They continue to use the elementary school as their work space, with the plan of relocating to Mill Square in the future. The employees sell their hand-sewn goods locally, including at the Mill Market. In addition to developing their own retail line, Stitch Co. also takes custom orders. As the venture matures, Stitch Co. plans to expand into the market of leather wares while offering more training sessions. You can read more on Stitch Co. here. Superior Skills has made a long-term investment in our community by making the participant’s skill sets the focal point of the product’s marketability. Further training sessions include Grow Co, aimed at agriculture and local food production practices, with the ultimate goal being to provide the participant with an employable skill set. These are only some of the ways in which the new local marketplace and urban village are making Sault Ste. Marie a better place to live and grow.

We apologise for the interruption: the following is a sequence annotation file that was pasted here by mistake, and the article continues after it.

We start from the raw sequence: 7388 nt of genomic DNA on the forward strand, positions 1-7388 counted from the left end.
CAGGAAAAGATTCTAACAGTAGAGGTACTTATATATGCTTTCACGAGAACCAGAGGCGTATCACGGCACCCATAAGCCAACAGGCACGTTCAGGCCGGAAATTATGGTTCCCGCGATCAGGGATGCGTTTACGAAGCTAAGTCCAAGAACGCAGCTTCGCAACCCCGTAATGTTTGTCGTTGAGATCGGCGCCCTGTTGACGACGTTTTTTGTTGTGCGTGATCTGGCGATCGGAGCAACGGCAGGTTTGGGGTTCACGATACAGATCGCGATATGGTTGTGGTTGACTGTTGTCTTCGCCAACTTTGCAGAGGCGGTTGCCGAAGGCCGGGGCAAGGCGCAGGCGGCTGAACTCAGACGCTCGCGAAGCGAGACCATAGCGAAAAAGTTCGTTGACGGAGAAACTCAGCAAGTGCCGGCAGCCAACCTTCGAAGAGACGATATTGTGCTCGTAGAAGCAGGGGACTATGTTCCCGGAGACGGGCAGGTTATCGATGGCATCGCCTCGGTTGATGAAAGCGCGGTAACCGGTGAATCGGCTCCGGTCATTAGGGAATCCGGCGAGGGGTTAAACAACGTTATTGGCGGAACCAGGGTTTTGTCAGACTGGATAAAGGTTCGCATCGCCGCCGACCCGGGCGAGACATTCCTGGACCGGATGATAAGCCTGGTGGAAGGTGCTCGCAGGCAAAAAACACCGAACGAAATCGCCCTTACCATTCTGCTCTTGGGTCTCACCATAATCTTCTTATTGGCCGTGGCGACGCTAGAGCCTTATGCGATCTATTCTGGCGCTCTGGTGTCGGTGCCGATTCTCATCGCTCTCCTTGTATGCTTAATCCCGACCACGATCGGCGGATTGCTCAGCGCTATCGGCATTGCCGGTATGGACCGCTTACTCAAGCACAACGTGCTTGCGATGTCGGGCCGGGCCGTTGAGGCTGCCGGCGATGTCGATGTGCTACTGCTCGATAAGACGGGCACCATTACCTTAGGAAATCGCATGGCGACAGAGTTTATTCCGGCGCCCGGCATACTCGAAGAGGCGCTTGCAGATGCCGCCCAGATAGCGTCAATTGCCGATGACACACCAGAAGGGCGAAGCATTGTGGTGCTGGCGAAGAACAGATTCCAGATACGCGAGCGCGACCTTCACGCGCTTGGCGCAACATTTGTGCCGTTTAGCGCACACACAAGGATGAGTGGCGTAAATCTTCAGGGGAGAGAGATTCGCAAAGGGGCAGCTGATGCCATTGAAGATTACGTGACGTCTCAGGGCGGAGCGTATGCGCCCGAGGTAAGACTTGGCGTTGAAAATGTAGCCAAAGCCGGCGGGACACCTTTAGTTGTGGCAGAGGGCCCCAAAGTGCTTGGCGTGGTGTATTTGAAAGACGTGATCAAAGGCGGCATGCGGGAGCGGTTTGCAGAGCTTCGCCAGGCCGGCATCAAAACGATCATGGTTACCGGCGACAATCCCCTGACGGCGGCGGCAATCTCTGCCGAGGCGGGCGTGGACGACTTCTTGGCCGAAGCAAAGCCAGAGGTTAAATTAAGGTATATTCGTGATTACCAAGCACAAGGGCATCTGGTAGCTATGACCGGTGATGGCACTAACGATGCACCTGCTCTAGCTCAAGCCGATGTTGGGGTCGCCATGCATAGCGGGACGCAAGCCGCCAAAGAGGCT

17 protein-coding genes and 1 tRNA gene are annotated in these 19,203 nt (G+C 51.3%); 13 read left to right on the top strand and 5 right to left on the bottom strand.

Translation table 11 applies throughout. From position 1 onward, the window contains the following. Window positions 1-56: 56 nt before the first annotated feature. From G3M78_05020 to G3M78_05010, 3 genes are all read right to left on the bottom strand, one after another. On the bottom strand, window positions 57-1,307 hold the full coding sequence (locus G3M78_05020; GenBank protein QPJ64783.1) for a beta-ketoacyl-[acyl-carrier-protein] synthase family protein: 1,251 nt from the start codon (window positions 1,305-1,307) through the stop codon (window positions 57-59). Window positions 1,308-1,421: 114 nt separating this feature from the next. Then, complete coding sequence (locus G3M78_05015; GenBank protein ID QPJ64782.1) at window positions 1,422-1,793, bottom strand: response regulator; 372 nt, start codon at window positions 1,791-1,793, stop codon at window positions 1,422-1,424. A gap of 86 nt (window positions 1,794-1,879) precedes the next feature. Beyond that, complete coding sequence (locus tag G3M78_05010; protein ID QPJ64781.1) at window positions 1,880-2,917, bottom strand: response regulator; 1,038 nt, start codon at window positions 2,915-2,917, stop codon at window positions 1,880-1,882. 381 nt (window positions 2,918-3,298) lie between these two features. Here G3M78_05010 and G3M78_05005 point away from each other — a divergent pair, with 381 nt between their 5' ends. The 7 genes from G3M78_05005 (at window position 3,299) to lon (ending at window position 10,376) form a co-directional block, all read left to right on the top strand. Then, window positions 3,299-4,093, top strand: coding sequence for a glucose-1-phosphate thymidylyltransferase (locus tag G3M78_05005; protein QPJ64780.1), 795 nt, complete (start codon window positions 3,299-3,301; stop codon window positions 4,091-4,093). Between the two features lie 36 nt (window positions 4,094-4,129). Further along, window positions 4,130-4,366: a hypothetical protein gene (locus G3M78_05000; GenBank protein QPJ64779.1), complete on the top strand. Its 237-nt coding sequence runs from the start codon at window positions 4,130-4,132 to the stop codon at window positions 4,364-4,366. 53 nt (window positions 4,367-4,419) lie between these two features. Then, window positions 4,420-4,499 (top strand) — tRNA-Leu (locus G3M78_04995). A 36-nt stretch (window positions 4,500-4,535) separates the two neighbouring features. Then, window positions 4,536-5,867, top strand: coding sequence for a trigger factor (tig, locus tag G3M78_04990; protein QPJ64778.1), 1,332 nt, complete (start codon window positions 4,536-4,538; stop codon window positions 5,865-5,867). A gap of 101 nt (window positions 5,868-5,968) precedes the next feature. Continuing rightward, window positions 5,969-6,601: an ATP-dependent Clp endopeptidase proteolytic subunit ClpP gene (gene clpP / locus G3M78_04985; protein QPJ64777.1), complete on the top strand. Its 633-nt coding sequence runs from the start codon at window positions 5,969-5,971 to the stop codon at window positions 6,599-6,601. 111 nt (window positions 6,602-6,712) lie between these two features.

By Mandy Masse, Summer Policy Intern with Northern Policy Institute